NDB prides itself on empowering young women. But, before this year, I had come to the understanding that each young student’s “general appearance should be appropriate to the business of school.” In order to produce professional work, we had to dress the part.
Now, the Administration has relaxed the uniform policy. Polos are no longer required, leggings can be worn on modified-dress days, and each student is permitted one nose piercing if desired.
This was the result of a majority of students breaking the dress code in previous years. Students who chose to ignore the contract they had signed and disregard the requests of authority simply got what they wanted.
This choice to “give in” to the students has altered the way I choose to look at the school. If, in past years, NDB insisted on dressing to prepare for our successful and professional futures, where do they hold their expectations now? As a college-prep school, are they losing sight of their mission to prepare us?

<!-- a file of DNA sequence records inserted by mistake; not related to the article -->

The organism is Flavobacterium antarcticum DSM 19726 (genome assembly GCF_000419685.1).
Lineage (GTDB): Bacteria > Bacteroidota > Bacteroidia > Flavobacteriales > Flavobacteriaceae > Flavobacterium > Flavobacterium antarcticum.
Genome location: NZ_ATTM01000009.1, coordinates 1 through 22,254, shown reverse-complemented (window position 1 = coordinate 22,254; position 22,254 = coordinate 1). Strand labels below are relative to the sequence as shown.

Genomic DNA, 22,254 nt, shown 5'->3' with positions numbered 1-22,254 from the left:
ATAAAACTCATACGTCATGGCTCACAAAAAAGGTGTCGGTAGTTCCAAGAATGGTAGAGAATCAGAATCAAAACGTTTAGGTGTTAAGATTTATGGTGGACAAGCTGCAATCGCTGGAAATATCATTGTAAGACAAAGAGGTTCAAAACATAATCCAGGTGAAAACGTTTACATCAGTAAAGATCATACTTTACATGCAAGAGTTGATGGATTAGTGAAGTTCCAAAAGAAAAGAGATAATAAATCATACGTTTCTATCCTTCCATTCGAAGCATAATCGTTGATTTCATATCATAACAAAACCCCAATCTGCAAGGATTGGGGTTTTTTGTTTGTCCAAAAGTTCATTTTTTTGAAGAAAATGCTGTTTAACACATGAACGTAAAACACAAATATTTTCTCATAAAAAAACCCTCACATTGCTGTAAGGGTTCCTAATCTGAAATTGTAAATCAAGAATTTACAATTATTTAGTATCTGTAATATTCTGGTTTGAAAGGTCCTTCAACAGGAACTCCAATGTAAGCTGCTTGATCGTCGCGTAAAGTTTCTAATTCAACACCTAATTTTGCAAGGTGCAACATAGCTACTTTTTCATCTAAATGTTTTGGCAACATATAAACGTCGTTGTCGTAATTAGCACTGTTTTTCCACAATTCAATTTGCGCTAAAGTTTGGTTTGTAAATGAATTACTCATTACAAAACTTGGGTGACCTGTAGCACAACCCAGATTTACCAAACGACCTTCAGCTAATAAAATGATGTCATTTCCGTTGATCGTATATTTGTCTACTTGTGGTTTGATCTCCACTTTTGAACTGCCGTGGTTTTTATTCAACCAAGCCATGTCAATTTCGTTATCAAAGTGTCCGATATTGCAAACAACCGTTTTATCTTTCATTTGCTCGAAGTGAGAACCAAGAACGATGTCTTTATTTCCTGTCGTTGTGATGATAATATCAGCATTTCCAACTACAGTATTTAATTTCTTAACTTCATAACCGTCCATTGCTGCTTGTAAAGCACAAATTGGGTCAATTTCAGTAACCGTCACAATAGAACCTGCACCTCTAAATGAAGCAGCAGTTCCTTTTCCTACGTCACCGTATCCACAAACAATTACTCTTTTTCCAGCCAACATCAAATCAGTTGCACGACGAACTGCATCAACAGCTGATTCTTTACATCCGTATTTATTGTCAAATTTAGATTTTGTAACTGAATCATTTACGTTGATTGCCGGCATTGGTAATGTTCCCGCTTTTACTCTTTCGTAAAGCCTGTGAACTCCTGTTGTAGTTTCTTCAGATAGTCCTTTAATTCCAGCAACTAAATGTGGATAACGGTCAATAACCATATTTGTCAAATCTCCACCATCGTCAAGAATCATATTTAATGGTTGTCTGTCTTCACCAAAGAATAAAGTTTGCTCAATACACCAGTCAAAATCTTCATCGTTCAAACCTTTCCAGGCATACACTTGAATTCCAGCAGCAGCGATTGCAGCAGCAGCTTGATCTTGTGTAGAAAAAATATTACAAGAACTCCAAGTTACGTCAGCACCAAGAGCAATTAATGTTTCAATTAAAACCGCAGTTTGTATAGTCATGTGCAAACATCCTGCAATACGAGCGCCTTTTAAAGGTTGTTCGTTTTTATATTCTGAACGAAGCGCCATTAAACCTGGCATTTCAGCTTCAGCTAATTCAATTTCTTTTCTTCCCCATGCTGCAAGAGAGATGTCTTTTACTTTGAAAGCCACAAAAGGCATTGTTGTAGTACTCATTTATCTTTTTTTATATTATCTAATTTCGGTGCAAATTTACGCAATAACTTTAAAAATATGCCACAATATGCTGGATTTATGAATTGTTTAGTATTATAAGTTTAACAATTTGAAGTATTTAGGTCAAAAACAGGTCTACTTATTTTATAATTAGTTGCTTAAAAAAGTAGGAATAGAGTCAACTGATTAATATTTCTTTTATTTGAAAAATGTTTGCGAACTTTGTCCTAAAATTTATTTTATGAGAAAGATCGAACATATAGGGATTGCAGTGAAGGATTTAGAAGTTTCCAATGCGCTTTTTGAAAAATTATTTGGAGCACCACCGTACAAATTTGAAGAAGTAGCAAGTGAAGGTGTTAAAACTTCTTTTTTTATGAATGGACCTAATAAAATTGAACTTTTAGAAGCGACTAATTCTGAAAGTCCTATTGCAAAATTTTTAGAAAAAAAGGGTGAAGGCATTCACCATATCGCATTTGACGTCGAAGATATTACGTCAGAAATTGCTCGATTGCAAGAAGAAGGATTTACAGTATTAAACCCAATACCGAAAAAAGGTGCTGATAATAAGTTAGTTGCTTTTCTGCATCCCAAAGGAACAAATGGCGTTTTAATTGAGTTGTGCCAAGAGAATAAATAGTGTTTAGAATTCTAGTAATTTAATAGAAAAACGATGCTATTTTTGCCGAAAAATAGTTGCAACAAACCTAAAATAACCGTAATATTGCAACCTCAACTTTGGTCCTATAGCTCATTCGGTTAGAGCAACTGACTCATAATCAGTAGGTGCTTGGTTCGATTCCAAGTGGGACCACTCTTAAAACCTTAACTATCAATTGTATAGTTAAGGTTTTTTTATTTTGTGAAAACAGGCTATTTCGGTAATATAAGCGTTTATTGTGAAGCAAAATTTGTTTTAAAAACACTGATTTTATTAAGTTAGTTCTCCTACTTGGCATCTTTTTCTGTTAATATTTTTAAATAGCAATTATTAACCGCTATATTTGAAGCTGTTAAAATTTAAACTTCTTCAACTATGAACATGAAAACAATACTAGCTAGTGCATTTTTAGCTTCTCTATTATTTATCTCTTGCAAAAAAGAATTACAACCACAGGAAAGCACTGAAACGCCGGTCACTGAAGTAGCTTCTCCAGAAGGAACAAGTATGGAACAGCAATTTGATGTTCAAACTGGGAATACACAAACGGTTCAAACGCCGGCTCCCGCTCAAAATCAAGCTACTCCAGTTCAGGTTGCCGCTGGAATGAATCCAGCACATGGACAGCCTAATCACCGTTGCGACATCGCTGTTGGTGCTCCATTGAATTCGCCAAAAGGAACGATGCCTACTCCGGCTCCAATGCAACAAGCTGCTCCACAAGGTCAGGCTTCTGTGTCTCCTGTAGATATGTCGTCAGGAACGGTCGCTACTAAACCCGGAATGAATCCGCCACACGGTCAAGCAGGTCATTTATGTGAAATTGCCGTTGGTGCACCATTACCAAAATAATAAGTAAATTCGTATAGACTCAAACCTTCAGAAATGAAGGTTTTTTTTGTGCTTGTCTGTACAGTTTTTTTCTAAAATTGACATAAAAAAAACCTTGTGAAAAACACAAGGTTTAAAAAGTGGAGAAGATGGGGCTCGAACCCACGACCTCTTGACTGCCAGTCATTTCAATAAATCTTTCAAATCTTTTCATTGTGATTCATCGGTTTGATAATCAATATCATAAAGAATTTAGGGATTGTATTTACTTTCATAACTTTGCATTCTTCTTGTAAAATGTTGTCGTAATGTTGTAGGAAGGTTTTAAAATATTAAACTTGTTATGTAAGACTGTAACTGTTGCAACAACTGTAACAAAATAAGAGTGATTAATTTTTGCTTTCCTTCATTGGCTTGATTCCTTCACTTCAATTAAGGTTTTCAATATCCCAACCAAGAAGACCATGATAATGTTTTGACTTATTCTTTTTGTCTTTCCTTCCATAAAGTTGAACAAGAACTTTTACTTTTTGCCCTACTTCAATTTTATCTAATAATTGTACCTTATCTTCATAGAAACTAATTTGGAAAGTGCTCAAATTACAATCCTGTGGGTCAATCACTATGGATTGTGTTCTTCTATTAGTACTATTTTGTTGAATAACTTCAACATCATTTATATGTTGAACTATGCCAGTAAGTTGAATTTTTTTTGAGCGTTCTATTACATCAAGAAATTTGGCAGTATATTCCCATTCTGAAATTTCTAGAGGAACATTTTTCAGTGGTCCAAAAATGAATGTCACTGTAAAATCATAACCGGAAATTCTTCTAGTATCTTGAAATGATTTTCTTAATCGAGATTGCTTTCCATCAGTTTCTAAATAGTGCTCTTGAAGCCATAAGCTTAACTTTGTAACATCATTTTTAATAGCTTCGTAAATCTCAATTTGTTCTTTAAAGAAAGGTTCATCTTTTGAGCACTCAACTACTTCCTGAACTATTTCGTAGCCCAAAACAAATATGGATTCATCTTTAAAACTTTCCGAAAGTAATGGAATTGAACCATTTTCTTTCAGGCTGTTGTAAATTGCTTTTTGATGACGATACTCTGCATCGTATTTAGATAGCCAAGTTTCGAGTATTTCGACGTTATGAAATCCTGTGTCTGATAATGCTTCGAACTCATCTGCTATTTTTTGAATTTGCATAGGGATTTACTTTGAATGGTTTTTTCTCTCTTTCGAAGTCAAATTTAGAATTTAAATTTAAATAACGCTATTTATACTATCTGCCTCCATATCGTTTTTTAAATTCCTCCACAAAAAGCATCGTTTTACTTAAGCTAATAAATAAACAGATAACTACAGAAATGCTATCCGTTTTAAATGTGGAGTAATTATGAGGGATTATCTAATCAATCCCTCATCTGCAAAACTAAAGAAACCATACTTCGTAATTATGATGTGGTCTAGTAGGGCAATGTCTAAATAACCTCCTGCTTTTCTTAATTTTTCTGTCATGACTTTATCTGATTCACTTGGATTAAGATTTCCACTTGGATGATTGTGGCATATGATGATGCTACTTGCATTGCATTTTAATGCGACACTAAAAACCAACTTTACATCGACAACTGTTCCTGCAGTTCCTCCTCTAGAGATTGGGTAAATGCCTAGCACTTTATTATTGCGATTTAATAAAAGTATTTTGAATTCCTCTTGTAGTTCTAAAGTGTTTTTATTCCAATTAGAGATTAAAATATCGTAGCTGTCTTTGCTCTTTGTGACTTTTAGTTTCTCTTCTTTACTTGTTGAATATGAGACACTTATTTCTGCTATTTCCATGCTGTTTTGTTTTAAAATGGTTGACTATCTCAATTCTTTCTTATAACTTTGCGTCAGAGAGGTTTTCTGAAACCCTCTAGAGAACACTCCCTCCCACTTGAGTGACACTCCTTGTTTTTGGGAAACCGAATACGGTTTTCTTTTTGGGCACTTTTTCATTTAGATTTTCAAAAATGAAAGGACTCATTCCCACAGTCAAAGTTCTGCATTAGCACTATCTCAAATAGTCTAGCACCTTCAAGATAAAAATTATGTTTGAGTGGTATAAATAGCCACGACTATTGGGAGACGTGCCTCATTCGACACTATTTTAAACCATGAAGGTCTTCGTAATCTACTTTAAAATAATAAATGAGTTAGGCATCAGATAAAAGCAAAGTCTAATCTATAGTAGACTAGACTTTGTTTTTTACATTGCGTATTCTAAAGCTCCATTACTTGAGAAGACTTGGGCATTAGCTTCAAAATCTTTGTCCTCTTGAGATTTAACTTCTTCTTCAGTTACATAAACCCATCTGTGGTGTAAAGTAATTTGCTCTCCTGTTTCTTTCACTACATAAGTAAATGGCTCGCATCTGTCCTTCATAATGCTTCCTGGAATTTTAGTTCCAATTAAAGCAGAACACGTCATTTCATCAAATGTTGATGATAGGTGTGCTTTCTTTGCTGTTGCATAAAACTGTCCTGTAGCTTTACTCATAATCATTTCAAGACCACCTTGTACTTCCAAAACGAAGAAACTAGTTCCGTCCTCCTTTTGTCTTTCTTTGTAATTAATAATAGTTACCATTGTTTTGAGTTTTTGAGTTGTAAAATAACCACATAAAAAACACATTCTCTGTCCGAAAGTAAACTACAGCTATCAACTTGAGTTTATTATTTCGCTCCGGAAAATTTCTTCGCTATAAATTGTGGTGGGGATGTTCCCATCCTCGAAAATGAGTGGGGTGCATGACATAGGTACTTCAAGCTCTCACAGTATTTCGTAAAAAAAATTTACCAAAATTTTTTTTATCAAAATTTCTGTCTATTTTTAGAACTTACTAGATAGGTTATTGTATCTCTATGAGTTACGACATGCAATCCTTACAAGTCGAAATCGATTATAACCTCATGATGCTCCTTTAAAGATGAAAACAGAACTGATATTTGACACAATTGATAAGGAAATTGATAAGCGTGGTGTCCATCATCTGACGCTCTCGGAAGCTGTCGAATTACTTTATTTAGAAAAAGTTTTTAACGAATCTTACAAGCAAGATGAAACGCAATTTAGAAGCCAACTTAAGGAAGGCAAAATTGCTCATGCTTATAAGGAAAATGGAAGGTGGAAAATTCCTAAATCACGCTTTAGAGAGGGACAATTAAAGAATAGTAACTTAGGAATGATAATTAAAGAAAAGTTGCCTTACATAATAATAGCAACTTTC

Many argue that allowing more freedom in the way we dress is, in turn, permitting self-expression.
I would disagree. Even with the previous uniform policy, students had a variety of choices. Skirts and polos came in two colors, any NDB hoodie could be worn, and students had freedom in the shoes and socks they wore in the dress code. Simple jewelry was a method of expression.
So, this change in policy was not to encourage self-expression. However, if it were to encourage anything it would be encouraging rebellion and disobeying school-authority.
NDB should go back to the original school uniform policy because it would better prepare young students for a professional career and the ideas that you cannot get away with anything and you won’t always get what you want.